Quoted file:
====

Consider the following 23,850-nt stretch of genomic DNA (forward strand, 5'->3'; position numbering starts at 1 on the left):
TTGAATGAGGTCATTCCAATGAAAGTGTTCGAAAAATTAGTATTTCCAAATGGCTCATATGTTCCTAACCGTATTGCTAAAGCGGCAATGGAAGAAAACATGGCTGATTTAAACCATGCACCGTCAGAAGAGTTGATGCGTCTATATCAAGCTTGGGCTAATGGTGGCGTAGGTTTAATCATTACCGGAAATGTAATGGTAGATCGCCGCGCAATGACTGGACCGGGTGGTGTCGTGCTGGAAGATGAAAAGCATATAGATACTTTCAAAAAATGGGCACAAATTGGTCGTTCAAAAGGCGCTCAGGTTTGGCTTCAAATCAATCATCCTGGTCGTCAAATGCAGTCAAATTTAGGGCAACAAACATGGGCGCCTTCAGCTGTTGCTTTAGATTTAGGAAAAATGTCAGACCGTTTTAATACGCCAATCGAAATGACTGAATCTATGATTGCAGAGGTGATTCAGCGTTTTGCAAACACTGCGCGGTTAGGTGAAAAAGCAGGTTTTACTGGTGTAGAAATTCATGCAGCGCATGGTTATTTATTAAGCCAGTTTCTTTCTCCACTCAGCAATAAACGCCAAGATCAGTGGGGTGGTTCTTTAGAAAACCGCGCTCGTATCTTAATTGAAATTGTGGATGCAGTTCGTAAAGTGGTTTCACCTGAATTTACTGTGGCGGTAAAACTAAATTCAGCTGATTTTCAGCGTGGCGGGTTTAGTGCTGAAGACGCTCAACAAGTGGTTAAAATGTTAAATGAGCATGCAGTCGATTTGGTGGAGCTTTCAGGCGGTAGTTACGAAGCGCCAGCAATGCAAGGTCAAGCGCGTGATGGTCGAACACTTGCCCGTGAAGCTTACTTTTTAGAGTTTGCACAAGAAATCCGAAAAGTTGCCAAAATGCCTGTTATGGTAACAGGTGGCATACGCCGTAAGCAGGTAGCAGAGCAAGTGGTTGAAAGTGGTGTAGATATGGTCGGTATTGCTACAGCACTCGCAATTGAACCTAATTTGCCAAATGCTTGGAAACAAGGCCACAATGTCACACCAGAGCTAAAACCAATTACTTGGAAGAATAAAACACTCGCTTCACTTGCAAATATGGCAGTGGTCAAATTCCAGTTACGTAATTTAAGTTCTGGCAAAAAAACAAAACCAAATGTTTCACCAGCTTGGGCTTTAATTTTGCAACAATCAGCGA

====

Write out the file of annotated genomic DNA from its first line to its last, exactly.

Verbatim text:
Consider the following 23,850-nt stretch of genomic DNA (forward strand, 5'->3'; position numbering starts at 1 on the left):
TTGAATGAGGTCATTCCAATGAAAGTGTTCGAAAAATTAGTATTTCCAAATGGCTCATATGTTCCTAACCGTATTGCTAAAGCGGCAATGGAAGAAAACATGGCTGATTTAAACCATGCACCGTCAGAAGAGTTGATGCGTCTATATCAAGCTTGGGCTAATGGTGGCGTAGGTTTAATCATTACCGGAAATGTAATGGTAGATCGCCGCGCAATGACTGGACCGGGTGGTGTCGTGCTGGAAGATGAAAAGCATATAGATACTTTCAAAAAATGGGCACAAATTGGTCGTTCAAAAGGCGCTCAGGTTTGGCTTCAAATCAATCATCCTGGTCGTCAAATGCAGTCAAATTTAGGGCAACAAACATGGGCGCCTTCAGCTGTTGCTTTAGATTTAGGAAAAATGTCAGACCGTTTTAATACGCCAATCGAAATGACTGAATCTATGATTGCAGAGGTGATTCAGCGTTTTGCAAACACTGCGCGGTTAGGTGAAAAAGCAGGTTTTACTGGTGTAGAAATTCATGCAGCGCATGGTTATTTATTAAGCCAGTTTCTTTCTCCACTCAGCAATAAACGCCAAGATCAGTGGGGTGGTTCTTTAGAAAACCGCGCTCGTATCTTAATTGAAATTGTGGATGCAGTTCGTAAAGTGGTTTCACCTGAATTTACTGTGGCGGTAAAACTAAATTCAGCTGATTTTCAGCGTGGCGGGTTTAGTGCTGAAGACGCTCAACAAGTGGTTAAAATGTTAAATGAGCATGCAGTCGATTTGGTGGAGCTTTCAGGCGGTAGTTACGAAGCGCCAGCAATGCAAGGTCAAGCGCGTGATGGTCGAACACTTGCCCGTGAAGCTTACTTTTTAGAGTTTGCACAAGAAATCCGAAAAGTTGCCAAAATGCCTGTTATGGTAACAGGTGGCATACGCCGTAAGCAGGTAGCAGAGCAAGTGGTTGAAAGTGGTGTAGATATGGTCGGTATTGCTACAGCACTCGCAATTGAACCTAATTTGCCAAATGCTTGGAAACAAGGCCACAATGTCACACCAGAGCTAAAACCAATTACTTGGAAGAATAAAACACTCGCTTCACTTGCAAATATGGCAGTGGTCAAATTCCAGTTACGTAATTTAAGTTCTGGCAAAAAAACAAAACCAAATGTTTCACCAGCTTGGGCTTTAATTTTGCAACAATCAGCGA